RDCs.

We have found that an ensemble of different experimental structures of the same protein fits backbone RDCs better than any single structure, apart from the one determined by using the couplings as restraints. This result is important given the increasing use of RDCs in structure refinement and structure validation (43), because the quality of a single structure is often assessed by the goodness of fit to the RDC data. In the context of structure refinement, RDC-based backbone restraints are usually imposed on a single copy [although ensemble refinement has also been used (39, 41)], whereas the experimental data represent an ensemble average. A good example of the type of effects resulting from this procedure is provided by the NMR structure of carbonmonoxy hemoglobin, for which the experimental solution structure determined with a single copy was found to be intermediate between two different crystal structures (44).

In many cases, excluding situations such as that of the allosteric hemoglobin, which is known to populate several alternative structures (45), this effect should not result in a significant problem for structure refinement of the backbone, especially if one assumes that the structure remains essentially confined within a single energy minimum and that backbone motions are mainly harmonic in nature. If structures derived from a random superposition of normal mode displacements at 300 K are fitted to a set of synthetic RDCs generated from the minimum (average) structure, the Q-factors range from 0.2 to 0.5 for individual structures Fig. 5b. However, the ensemble fits very well (Q = 0.07) to the data for the minimum structure, except that the dynamics is absorbed into the alignment tensor, scaling it by a factor of ≈0.92; a similar effect was found in an analysis of MD simulations (46). In this case, using ensemble-averaged RDCs as restraints in a single copy refinement would result in an “average” structure. It is unlikely, however, that such refinement will be successful for modeling side-chain motion, which is known to be dominated by anharmonic effects such as the population of multiple rotameric states (15).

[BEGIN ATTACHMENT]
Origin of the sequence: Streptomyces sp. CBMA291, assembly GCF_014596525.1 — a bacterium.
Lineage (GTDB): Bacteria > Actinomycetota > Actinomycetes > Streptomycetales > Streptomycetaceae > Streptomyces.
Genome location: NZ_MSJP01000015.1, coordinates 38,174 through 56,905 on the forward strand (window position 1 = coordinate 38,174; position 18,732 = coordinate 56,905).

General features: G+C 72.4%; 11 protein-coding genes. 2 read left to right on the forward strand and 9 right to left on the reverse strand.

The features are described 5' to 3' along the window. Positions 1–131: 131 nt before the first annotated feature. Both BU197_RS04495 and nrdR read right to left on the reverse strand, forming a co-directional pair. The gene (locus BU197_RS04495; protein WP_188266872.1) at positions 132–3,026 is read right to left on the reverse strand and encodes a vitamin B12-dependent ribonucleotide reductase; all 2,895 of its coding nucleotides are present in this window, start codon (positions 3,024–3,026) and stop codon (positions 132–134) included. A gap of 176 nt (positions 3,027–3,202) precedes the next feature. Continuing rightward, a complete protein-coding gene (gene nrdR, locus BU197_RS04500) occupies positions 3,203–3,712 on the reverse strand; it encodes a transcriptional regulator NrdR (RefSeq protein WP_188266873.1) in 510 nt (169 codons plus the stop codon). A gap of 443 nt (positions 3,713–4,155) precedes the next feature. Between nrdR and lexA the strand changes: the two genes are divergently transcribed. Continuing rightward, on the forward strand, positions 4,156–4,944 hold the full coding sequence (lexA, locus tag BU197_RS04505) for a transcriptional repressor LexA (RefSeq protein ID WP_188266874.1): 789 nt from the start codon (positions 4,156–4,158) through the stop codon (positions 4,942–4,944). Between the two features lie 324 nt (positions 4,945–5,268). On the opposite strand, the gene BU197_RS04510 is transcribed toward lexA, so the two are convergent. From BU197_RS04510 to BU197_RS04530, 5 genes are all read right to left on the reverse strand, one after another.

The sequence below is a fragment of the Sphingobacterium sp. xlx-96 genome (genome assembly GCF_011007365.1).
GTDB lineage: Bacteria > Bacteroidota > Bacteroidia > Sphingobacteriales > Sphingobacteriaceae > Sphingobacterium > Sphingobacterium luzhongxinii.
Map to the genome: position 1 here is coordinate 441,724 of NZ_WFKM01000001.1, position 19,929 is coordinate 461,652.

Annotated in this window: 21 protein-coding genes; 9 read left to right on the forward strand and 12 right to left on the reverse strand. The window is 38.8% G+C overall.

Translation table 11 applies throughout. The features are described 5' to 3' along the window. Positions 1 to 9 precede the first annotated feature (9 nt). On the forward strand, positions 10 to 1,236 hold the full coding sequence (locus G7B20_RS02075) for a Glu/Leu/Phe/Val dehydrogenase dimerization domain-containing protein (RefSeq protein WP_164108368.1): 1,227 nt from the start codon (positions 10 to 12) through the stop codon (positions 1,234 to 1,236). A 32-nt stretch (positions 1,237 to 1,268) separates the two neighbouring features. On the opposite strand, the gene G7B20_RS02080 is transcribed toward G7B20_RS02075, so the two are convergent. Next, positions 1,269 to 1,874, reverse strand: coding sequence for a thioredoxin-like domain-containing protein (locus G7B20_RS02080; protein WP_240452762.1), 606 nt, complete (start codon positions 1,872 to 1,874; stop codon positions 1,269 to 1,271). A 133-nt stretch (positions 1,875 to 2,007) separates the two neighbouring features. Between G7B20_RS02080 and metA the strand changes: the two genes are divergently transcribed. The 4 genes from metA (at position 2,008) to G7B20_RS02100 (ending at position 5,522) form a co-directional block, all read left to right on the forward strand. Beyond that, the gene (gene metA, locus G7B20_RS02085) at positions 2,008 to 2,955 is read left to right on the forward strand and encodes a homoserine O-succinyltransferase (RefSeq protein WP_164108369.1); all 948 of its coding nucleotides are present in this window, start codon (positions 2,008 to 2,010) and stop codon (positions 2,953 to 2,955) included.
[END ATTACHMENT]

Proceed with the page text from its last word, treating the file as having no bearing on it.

Applications of HSP Ensembles.

The results that we discussed so far for HSP ensembles suggest an alternative way to parameterize semiempirical relations such as Karplus equations for scalar couplings. The parameterization of these expressions using a number of experimental structures of different proteins has been complicated by the need to account for the effects of dynamics in solution. Methods for addressing this issue include structure-independent cross-validation approaches (14) or dynamic ensemble refinement-derived structures (29). Alternatively, comprehensive experimental data sets determined for those proteins for which a very large number of structures are already available can be used in an ensemble-averaged fitting procedure, in which the effects of heterogeneity are included and specific packing effects are expected to be reduced.

HSP ensembles also may be useful for drug design calculations. An emerging view is that the bound state of the protein is found within the equilibrium ensemble of the free protein; otherwise, very strong interactions with the drug would be required to offset the cost of adopting such an unfavorable conformation. An increasing amount of experimental evidence, such as the recognition of dissimilar ligands (47) and the enhancement of antibody affinity and specificity by making the unbound state more similar to the bound state (5), supports such a model. The use of “dynamic” pharmacophore models in such calculations has already led to improved results (48); these models have been derived from either MD (48) or several crystal structures chosen in a similar way to the HSP ensembles (49). Hence, HSP ensembles or ensemble-refined experimental structures (30) represent a possible alternative to MD simulations for the purpose of ensemble generation. Conversely, if the bound state corresponds to a different free energy minimum with a different structure, it may not be sampled by this method.

Conclusions